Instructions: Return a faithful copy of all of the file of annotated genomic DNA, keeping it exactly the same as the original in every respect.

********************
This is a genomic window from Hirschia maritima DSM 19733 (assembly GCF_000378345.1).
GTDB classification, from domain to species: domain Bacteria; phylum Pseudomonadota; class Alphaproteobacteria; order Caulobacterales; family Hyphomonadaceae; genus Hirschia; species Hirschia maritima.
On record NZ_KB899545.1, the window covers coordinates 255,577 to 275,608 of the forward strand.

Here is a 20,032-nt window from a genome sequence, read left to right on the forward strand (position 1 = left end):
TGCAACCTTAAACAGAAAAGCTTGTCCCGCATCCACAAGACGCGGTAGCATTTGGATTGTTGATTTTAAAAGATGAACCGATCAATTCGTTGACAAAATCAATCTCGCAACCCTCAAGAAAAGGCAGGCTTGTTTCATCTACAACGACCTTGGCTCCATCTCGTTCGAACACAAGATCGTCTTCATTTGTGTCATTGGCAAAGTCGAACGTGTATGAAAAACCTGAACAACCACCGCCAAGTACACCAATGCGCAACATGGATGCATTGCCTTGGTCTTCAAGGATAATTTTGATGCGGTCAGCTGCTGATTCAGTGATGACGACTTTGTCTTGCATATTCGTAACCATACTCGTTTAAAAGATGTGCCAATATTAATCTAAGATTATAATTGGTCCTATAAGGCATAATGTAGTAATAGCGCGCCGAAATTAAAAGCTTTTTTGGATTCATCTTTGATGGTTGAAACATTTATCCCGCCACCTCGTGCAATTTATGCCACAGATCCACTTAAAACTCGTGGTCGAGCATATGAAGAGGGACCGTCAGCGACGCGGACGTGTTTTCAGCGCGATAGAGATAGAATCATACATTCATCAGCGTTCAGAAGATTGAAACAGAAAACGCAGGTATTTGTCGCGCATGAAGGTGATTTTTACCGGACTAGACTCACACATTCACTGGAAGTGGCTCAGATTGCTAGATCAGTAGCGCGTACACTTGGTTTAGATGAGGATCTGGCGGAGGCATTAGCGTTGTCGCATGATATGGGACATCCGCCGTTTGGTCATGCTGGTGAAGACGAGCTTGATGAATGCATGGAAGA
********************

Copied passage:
This is a genomic window from Hirschia maritima DSM 19733 (assembly GCF_000378345.1).
GTDB classification, from domain to species: domain Bacteria; phylum Pseudomonadota; class Alphaproteobacteria; order Caulobacterales; family Hyphomonadaceae; genus Hirschia; species Hirschia maritima.
On record NZ_KB899545.1, the window covers coordinates 255,577 to 275,608 of the forward strand.

Here is a 20,032-nt window from a genome sequence, read left to right on the forward strand (position 1 = left end):
TGCAACCTTAAACAGAAAAGCTTGTCCCGCATCCACAAGACGCGGTAGCATTTGGATTGTTGATTTTAAAAGATGAACCGATCAATTCGTTGACAAAATCAATCTCGCAACCCTCAAGAAAAGGCAGGCTTGTTTCATCTACAACGACCTTGGCTCCATCTCGTTCGAACACAAGATCGTCTTCATTTGTGTCATTGGCAAAGTCGAACGTGTATGAAAAACCTGAACAACCACCGCCAAGTACACCAATGCGCAACATGGATGCATTGCCTTGGTCTTCAAGGATAATTTTGATGCGGTCAGCTGCTGATTCAGTGATGACGACTTTGTCTTGCATATTCGTAACCATACTCGTTTAAAAGATGTGCCAATATTAATCTAAGATTATAATTGGTCCTATAAGGCATAATGTAGTAATAGCGCGCCGAAATTAAAAGCTTTTTTGGATTCATCTTTGATGGTTGAAACATTTATCCCGCCACCTCGTGCAATTTATGCCACAGATCCACTTAAAACTCGTGGTCGAGCATATGAAGAGGGACCGTCAGCGACGCGGACGTGTTTTCAGCGCGATAGAGATAGAATCATACATTCATCAGCGTTCAGAAGATTGAAACAGAAAACGCAGGTATTTGTCGCGCATGAAGGTGATTTTTACCGGACTAGACTCACACATTCACTGGAAGTGGCTCAGATTGCTAGATCAGTAGCGCGTACACTTGGTTTAGATGAGGATCTGGCGGAGGCATTAGCGTTGTCGCATGATATGGGACATCCGCCGTTTGGTCATGCTGGTGAAGACGAGCTTGATGAATGCATGGAAGA